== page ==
GI Radiology > Hernia > External > Umbilical

Umbilical Hernia

Umbilical hernias occur due to a defect at or adjacent to the umbilicus. In neonates or children, umbilical hernias occur because of a congenital defect. After birth, the umbilical ring normally scars down, preventing herniation. This process may not complete in premature or low birth weight infants, resulting in an umbilical hernia at birth. A protrusion is seen at the umbilicus that bulges when the child cries. Umbilical hernias may resolve spontaneously if they are less than 1.5 cm. Thus, surgery is not considered until the defect persists after 4 years of age.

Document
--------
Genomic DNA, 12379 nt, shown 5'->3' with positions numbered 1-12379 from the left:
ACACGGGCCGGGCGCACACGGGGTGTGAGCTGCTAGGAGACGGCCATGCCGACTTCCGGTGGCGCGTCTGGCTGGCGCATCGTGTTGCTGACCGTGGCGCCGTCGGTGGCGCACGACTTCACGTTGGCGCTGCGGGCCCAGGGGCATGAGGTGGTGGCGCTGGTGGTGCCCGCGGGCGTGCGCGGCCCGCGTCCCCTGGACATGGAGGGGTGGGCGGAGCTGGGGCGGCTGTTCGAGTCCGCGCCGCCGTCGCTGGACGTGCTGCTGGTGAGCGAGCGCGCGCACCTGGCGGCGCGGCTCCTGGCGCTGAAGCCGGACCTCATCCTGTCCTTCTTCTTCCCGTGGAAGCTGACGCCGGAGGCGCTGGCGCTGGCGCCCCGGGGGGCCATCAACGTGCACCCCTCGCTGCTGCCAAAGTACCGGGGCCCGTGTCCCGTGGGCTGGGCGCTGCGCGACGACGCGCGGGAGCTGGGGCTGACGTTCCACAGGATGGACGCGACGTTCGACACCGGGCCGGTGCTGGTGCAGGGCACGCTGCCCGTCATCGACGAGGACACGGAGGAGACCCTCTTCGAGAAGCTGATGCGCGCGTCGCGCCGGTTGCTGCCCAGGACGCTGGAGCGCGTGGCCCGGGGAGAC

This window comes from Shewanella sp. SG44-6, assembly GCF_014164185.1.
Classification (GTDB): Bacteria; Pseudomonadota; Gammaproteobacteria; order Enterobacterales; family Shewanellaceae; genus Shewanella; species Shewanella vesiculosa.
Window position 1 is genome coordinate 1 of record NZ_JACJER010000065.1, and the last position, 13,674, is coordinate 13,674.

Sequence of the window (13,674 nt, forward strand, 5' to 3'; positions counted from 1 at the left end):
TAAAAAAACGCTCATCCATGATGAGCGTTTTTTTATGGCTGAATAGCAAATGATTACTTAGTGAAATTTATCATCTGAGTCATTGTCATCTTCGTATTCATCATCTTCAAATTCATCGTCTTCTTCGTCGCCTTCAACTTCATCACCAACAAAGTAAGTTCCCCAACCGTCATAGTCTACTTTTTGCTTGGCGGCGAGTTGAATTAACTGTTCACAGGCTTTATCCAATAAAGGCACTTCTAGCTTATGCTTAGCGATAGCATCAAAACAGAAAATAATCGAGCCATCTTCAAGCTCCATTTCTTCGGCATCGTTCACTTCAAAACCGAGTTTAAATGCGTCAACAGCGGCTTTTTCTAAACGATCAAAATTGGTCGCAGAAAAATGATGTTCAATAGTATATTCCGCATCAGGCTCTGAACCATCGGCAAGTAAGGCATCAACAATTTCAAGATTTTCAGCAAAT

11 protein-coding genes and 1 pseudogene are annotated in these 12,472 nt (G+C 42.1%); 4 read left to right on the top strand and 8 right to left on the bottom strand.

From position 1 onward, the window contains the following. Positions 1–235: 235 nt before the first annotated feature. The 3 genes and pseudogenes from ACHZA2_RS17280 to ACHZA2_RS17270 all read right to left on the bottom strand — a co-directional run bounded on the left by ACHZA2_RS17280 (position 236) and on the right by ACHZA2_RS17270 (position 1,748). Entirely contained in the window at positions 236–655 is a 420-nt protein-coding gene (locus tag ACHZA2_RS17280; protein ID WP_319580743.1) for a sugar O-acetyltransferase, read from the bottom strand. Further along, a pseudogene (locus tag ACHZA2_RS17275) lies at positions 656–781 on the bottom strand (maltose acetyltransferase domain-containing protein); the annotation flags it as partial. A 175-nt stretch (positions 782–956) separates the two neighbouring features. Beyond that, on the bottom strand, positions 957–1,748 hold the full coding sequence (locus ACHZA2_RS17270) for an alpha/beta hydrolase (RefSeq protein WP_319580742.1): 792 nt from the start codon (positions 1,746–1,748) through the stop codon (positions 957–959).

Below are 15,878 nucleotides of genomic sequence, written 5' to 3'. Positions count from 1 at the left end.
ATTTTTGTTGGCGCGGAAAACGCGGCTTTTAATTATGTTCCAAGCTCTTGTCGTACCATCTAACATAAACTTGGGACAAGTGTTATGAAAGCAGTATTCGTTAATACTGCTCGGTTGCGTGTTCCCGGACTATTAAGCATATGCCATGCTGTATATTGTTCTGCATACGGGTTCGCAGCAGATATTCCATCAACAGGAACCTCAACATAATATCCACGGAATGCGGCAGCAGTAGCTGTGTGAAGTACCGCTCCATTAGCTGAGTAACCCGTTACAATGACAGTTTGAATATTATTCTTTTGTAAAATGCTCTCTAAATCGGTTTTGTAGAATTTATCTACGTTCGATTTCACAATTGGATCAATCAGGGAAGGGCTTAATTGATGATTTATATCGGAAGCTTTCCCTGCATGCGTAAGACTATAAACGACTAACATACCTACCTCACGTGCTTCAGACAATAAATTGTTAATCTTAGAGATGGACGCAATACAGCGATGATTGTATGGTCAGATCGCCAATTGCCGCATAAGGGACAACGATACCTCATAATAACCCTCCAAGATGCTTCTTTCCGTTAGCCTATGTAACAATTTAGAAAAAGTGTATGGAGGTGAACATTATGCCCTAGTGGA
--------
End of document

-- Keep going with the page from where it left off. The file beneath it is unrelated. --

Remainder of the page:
In adults, umbilical hernias are acquired, often occurring in middle age. These hernias usually extend through a defect in the linea alba and can be associated with diastasis of the rectus abdominis muscles. Umbilical hernias are ten times more common in women than men and are associated with obesity, ascites, and other conditions causing increased intra-abdominal pressure. Incarceration is frequent with tenderness and bowel obstruction.


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